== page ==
Published by NGO, the Corporate Europe Observatory, the report comes just hours before the European Parliament votes on the European Commission’s proposal to backload 900 million emissions permits within the EU ETS.

One signatory, the NGO FERN, keeps track of the European Union’s involvement in forests and its carbon and ecosystems trading campaigner Hannah Mowat told edie: “We do not think it is going anywhere, it is fundamentally flawed and even if you backload 900 million permits we know it is not going to pick up the prices because it is not enough.

“Even if you did try to bring in structural reform, because it is a market mechanism, and market mechanisms are in themselves very weak, it is never going to be strong enough to achieve actual change.

“We are hanging around here in 2013 for this backloading vote which is not going to do anything for prices and even if we do bring about structural reform it will not do anything before 2017. That is too late; we need to be peaking emissions by 2015.”

The report, entitled EU ETS myth busting: why it can’t be reformed and shouldn’t be replicated, was published a week after a group of prominent environment ministers, including Secretary of State for Energy and Climate Change Ed Davey, called on the European Parliament to support backloading

However, Mowat argued that the alternatives to an EU ETS were “many and varied”.

She said that the EU was already doing a lot to tackle emissions such as the Energy Efficiency Directive and the Renewable Energy Directive.

“Anyone who is working on climate and energy policy will in private tell you that they know very well that the EU ETS is undermining those things,” she added.

Mowat said: “Time and time again we hear the energy commissioner Günther Oettinger put into doubt whether we will have a renewables target for 2020 because we have the EU ETS, which is a ridiculous proposition to put on the table.”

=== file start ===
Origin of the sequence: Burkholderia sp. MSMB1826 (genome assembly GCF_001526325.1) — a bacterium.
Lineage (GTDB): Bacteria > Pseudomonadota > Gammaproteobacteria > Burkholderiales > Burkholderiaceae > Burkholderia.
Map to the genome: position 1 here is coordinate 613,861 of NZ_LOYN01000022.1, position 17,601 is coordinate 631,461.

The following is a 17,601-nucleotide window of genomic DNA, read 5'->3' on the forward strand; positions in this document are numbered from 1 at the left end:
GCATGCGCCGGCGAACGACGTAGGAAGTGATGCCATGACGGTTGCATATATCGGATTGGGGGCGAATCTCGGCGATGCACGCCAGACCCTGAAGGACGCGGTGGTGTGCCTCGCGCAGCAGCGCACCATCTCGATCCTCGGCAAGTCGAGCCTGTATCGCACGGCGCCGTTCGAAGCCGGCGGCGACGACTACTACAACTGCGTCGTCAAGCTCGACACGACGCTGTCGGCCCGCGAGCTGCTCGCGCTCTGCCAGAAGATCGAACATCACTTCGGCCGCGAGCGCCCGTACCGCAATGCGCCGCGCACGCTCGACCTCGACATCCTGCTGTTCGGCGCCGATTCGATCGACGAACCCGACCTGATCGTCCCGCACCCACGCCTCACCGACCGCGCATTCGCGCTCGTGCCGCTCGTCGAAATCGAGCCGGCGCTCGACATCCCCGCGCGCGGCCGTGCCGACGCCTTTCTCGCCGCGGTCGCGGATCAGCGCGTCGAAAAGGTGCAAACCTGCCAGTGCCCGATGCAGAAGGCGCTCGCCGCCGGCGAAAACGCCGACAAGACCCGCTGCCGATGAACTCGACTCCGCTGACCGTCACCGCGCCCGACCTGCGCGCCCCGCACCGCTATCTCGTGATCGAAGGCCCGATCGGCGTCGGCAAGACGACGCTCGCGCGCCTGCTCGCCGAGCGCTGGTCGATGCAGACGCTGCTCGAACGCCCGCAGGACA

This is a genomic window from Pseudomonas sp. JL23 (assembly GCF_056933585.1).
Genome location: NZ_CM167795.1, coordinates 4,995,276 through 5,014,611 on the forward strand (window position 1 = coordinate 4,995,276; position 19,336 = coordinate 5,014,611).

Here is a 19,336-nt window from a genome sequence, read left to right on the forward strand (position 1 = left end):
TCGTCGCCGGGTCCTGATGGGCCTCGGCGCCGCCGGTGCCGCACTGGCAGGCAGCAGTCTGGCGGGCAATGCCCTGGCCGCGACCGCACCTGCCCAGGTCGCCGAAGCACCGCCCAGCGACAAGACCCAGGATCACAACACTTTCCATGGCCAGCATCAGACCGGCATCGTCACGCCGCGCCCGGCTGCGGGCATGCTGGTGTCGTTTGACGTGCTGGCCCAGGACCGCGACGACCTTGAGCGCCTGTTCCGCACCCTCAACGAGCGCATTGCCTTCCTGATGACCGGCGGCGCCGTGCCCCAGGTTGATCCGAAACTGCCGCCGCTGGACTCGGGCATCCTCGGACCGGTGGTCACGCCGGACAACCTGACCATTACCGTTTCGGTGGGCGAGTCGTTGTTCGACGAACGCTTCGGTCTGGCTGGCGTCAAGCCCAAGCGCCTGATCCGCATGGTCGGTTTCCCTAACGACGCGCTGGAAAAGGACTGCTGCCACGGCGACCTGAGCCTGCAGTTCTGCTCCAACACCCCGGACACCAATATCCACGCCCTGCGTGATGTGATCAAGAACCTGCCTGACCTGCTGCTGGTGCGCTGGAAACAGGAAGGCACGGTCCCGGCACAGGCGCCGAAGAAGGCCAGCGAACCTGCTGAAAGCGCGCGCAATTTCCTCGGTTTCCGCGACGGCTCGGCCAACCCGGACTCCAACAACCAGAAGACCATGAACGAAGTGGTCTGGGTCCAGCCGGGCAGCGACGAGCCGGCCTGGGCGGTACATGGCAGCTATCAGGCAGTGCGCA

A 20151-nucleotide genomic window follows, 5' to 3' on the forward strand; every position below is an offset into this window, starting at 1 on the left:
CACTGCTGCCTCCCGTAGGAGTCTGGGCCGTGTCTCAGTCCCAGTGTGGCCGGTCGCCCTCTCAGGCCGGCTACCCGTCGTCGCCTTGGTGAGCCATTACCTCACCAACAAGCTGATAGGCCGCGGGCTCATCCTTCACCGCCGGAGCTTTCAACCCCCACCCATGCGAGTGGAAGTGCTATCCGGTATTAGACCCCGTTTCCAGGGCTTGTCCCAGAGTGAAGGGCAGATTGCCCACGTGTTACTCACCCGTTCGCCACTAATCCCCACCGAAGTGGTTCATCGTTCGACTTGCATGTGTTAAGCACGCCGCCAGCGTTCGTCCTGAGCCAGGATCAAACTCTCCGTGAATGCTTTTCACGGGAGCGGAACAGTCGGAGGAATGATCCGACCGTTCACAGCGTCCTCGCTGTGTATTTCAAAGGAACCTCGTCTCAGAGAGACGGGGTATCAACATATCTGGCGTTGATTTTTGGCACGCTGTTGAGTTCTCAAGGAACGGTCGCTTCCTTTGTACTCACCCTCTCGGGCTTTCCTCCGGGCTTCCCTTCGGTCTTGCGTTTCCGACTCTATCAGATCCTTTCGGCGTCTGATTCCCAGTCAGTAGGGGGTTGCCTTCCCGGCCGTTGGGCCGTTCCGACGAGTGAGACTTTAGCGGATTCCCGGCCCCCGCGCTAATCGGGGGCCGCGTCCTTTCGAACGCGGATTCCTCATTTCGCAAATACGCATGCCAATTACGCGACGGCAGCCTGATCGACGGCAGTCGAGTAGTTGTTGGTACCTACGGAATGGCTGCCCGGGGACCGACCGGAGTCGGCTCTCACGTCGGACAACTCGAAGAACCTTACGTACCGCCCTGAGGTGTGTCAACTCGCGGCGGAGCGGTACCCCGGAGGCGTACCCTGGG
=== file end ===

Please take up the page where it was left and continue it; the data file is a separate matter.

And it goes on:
“EU ETS is not synonymous with climate action, it is just a failed policy. We said ten years ago it would not work and it has not worked, it was supposed to give a price signal and it has not given a price signal so let’s just move on.”

Greenpeace and WWF have backed the principles of the EU ETS and called for the European Parliament to vote for the backloading proposals.

Mowat claimed however, that she had a number of “allies” within Greenpeace and that individually, “they say different things.”

According to the Mowat, the result of the European Parliament’s vote on backloding would be inconsequential, however she conceded that a no vote could bring the anti EU ETS contingency closer to mainstream activists.

“A no vote may be easier for us in terms of finding alliances with GreenPeace Sandbag and WWF,” she admitted.

“Even with a yes vote in a couple of months, when they see it has not done anything to prices and that structural reform is impossible until the backend of this decade, that’s maybe a time when we can become closer and act together – we want the same thing, we don’t want to become enemies,” she added.

Conor McGlone

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